The Arab forces had been routed by pre-emptive attacks and Israel's territory had been expanded. The euphoria was an expression of pride mixed with a heavy dose of utter relief.
  But the loss and tragedy of war is not forgotten. Nestling next to an evocative black and white picture of broad-smiling and long haired Israeli hippies looking carefree outside the Hebrew University is a vivid colour photo of a soldier tending to a gravely wounded comrade in the bloody Yom Kippur War, of the 1970's - again against Egypt and Syria.

The exhaustion and despair is written into the tending soldier's sun-scorched face as he holds up an infusion with his wounded friend. David Rubinger describes the Yom Kippur war, which cost 2,000 Israelis their lives, as a blow to the ego and the sense of security of the Israeli's.

I asked him whether he wasn't worried about his own security in these war-zones. He bats the question away with a chuckle:

"As a photojournalist you imagine that if you aren't there where it matters, History won't happen, the sun won't even rise."
  I beckon the photojournalist past a portrait of a trouser-less ex-Prime Minister Shimon Peres sorting his private library in the 1990's and over to a photo from this decade. It shows the scene of an Israeli soldier, clad in olive-green, examining the papers of a white-shirted Palestinian man at a military check-point.

In the background, two women watch the proceedings with intense expressions on their faces. Rubinger explains that the women are volunteers who act as watchdogs at the crossings to make sure that the soldiers don't abuse their power.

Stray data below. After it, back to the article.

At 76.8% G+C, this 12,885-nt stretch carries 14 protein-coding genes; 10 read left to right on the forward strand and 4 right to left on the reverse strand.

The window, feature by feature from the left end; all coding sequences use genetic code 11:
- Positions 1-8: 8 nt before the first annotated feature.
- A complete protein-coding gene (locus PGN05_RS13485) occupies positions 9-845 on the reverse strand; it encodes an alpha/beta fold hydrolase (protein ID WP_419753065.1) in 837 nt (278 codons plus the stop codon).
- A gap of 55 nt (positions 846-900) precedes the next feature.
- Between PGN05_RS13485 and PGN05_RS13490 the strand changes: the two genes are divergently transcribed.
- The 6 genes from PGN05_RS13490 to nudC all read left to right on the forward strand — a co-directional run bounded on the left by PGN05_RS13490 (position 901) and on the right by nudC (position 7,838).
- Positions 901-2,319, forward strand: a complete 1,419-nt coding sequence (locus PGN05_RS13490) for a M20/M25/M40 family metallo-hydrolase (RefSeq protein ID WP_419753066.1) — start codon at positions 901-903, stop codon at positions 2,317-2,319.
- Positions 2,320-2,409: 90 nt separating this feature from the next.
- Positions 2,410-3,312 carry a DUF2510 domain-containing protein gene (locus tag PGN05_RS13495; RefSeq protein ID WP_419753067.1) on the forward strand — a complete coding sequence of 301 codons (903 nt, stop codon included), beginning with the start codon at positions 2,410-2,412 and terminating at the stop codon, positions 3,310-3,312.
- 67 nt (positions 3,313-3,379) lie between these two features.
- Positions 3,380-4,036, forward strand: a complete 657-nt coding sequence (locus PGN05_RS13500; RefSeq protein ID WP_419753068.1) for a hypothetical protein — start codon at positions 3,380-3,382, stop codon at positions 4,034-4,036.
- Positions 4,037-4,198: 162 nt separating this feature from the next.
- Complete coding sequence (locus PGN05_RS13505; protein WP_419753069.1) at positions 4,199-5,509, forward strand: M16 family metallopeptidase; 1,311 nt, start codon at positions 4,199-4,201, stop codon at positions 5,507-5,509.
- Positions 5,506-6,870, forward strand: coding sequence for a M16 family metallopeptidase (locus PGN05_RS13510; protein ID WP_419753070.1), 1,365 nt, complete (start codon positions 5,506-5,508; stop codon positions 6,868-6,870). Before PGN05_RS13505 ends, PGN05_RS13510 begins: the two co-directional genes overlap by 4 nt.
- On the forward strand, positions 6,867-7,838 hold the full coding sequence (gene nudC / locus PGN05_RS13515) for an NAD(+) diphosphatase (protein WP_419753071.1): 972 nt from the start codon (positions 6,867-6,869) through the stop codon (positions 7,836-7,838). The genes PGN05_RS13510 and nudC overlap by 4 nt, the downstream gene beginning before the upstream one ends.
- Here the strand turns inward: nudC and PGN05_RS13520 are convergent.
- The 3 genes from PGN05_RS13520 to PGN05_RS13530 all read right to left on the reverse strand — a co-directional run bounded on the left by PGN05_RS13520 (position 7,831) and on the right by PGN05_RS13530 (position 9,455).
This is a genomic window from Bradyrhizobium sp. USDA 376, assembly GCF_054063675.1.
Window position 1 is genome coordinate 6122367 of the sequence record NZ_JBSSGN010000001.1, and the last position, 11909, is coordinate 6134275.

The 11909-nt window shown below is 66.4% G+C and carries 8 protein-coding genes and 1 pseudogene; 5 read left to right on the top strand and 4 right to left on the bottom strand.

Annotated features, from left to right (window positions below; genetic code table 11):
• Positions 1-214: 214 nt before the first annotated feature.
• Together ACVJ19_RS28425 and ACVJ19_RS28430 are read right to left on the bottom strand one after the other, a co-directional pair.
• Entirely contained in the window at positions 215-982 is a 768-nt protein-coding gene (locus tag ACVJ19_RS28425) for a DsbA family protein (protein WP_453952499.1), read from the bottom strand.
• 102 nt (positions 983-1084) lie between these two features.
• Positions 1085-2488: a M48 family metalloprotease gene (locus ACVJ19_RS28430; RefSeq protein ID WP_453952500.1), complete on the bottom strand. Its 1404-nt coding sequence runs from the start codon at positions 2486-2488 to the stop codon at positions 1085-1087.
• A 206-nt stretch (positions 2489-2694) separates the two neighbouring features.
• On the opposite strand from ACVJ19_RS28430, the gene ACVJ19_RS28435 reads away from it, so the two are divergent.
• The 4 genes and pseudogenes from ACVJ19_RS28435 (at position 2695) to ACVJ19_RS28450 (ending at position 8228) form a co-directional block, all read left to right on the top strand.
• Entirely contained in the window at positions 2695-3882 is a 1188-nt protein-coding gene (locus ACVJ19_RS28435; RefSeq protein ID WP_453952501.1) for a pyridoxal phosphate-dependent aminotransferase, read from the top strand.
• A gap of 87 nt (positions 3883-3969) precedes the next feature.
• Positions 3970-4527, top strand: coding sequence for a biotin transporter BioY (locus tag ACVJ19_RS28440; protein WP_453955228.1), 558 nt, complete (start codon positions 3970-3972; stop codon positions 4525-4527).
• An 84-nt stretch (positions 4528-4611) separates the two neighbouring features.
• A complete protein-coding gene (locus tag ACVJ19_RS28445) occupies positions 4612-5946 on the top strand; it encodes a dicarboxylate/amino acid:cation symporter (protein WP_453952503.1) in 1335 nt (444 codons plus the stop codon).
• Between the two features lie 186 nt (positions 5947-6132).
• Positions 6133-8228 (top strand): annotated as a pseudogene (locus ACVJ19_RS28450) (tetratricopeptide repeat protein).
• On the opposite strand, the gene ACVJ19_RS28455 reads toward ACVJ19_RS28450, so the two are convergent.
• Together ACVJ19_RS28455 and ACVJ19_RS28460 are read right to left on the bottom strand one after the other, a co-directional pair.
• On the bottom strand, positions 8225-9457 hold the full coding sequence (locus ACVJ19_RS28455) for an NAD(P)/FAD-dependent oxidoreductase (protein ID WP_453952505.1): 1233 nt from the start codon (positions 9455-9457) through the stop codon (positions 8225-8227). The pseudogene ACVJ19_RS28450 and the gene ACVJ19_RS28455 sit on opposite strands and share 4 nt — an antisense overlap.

I asked him why he chose this relatively positive image of Israeli civil courage rather than the images of the abuse that have necessitated the watchdogs. Where are the notorious photos of Israeli soldiers shooting their hi-tech weapons at barefoot Palestinian boys armed only with rocks, for example? Isn't he risking painting Israel in too mild colours?

"To show those images is so obvious. I wanted to show that there are people who are concerned."

Rubinger has been outspoken in his criticism of some aspects of Israeli life, showing a particular lack of patience with the West Bank settlers. He won't be accused of glossing over Israel's problems. "There is no benevolent and humane occupation. It can't exist. Occupation is corrupting. It corrupts to the ordinary citizen, it corrupts the soldier who has to carry it out and, in a different way, it corrupts the victim - the Palestinian."
  The need for checkpoints, says Rubinger, is demonstrated by the next image he has picked out. This one, from the year 2003, is of an ambulance team fighting for the life of a severely injured man on the pavement.

The caption explains he's the victim of a suicide bombing in a Jerusalem café.

Rubinger says the impact of those bombings, which were almost weekly during the height of the Second Intifada, is still felt acutely today. Many people still don't dare get on buses. There is a climate of fear in Jerusalem and Tel Aviv. Rubinger describes using suicide bombings as a weapon of war "inhumane", but adds that he feels the same about the use of fighter jets to attack Palestinian villages. He says the extremists of either side have achieved a terrible thing:

"They are holding a veto over the vast majority of people on both sides that want an accommodation."
Documenting Pain
  Rubinger has documented some of the most painful moments of Israel's 60 years of existence. But how does it feel to be clicking away with your camera when a man is fighting for a life? Or when a mother is grieving her lost child?

"It's horrible and it's ugly and you hate doing it. Of course it's an intrusion into the pain of other people. But you're telling a story. And that story has to be told."

Museum Judenplatz, Judenplatz, 1010 Vienna,
Exhibition runs until 26th October 2008.
fm4 links
  Israel at 60
Listen to last Saturday's Reality Check: Sixty years after the declaration of Independence, how should the world be marking this anniversary?
 Übersicht: Alle ORF-Angebote auf einen Blick